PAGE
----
Trigeminal Neuralgia (TN), recognized as a profoundly severe condition marked by intense facial pain, stands as a significant health concern for individuals in Southlake, Texas, and the wider region. This neurological disorder targets the trigeminal nerve, leading to acute, unbearable episodes of facial pain, making it one of the most excruciating pain experiences known. The pain associated with TN is distinctive, spreading across the nerve’s branches to affect areas around the nose, lips, eyes, ears, scalp, forehead, and extending to the upper and lower jaw, and even impacting the tongue. Typically, TN presents itself on just one side of the face. However, it is infamous for its potential to escalate in both severity and frequency as time progresses, thus exacerbating the challenge of managing this condition.
For residents of Southlake, Texas, grappling with the symptoms of Trigeminal Neuralgia, it is imperative to seek immediate and knowledgeable medical intervention. The condition goes beyond mere discomfort, profoundly impairing one’s quality of life with its incapacitating pain. It necessitates a comprehensive approach to treatment that is both specialized and strategic, aimed at mitigating the intense discomfort and preventing the progression of symptoms. Early diagnosis and targeted therapy can significantly diminish the impact of TN, providing substantial relief and hope to those suffering.
The critical nature of addressing Trigeminal Neuralgia cannot be overstated, especially given its severe implications and the label it has distressingly acquired as the “suicide disease.” This term underscores the urgent need for awareness and effective management strategies tailored to combat the extreme pain caused by TN. With informed care and support, individuals facing this daunting challenge can find solace and a path toward recovery. Encouraging those affected in Southlake, Texas, to prioritize their health by recognizing the signs of Trigeminal Neuralgia and pursuing prompt treatment is essential for improving outcomes and restoring a sense of normalcy to their lives.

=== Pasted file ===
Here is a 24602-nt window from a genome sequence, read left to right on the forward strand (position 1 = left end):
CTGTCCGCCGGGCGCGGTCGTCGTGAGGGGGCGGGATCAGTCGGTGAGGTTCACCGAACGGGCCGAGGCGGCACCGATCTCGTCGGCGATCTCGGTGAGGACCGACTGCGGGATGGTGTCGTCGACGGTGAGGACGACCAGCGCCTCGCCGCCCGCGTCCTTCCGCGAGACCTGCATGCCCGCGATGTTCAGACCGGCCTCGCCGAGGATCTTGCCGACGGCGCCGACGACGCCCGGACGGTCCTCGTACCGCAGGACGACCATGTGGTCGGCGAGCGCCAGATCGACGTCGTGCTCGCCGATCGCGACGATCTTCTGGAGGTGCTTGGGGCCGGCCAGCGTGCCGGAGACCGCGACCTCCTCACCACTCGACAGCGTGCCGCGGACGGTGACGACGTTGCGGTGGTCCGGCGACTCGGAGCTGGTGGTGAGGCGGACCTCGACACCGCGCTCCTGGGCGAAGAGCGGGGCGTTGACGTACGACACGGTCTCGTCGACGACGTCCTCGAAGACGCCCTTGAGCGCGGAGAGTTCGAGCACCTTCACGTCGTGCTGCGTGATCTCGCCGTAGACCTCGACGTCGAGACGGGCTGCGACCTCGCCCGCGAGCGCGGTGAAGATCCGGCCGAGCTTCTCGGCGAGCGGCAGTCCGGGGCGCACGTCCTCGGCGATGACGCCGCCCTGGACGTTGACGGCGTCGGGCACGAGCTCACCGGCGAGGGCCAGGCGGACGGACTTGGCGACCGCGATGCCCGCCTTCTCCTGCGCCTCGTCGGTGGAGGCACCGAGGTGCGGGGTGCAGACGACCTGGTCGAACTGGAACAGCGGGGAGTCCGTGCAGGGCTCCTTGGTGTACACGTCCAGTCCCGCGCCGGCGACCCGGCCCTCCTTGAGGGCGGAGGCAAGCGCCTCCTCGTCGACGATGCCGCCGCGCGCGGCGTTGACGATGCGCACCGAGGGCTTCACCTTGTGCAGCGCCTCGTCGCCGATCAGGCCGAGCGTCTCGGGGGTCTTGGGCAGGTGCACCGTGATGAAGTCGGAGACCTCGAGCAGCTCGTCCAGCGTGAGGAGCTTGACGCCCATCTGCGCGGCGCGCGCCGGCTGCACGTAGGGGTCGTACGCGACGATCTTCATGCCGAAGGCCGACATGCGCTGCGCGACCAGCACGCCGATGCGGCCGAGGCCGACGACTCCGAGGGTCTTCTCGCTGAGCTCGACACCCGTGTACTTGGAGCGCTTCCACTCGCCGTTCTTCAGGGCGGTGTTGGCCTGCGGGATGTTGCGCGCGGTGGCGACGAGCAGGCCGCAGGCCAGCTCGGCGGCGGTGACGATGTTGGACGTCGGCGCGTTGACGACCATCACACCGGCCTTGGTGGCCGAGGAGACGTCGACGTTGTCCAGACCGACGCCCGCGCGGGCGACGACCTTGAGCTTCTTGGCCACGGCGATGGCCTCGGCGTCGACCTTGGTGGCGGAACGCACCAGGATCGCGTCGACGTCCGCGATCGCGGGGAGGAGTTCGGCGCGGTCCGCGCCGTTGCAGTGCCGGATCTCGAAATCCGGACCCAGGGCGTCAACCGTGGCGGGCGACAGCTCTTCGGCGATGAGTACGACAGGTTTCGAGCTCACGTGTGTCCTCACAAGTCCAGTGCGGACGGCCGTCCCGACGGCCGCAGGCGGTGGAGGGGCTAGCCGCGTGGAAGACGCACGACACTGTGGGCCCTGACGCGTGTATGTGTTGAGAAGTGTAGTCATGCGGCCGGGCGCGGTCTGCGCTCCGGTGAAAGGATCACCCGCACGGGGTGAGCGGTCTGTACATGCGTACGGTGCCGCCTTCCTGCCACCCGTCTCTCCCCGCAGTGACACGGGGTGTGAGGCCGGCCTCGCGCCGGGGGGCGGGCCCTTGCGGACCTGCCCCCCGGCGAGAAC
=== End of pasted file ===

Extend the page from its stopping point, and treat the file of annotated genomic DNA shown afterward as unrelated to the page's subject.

Renowned author and Upper Cervical advocate, Pastor James Tomasi knows the agony firsthand, having fought the pain of TN for twelve years. In his book, What Time Tuesday?, Tomasi details his struggle with TN:
“The pain started as a series of jolts that progressively became a steady, throbbing pain. Sometimes, it was like a drill going through my molars in my upper right jaw. Then, it would suddenly stop. Certain things would trigger the pain: a touch with a toothbrush, soap on my cheek, opening my mouth, speaking, turning my head too fast, even a slight breeze. Other times, I would awaken to the sensation of an electric drill driving bits into the back of my eyeball. It was so unbearable that I would scream out loud while I held the pillow over my face.”
“By the grace of God, my wife heard about Upper Cervical care on the radio. Within eleven days of my first Upper Cervical correction, after three corrections, I had no pain!”
The most common medical treatments for TN include either prescription medications or surgery. Typical drugs used to treat this disorder are anti-seizure drugs, such as Tegretol® or Neurontin®. In recent years, different drugs such as Trileptal®, Topamax®, Depakote® and even anti-depressants have been prescribed for TN. However, over a period of time, the drugs’ effectiveness may diminish or serious side effects may develop.
As a last resort, many TN patients consider surgery to end their suffering. According to the Mayo Clinic, the goal of most surgical procedures is to either damage or destroy the part of the trigeminal nerve that is the source of the pain. Because the success of these procedures depends on damaging the nerve, one obvious side effect is facial numbness. Some of the more common surgical procedures include:
A recent medical report revealed a 50% failure rate for the treatment of trigeminal neuralgia.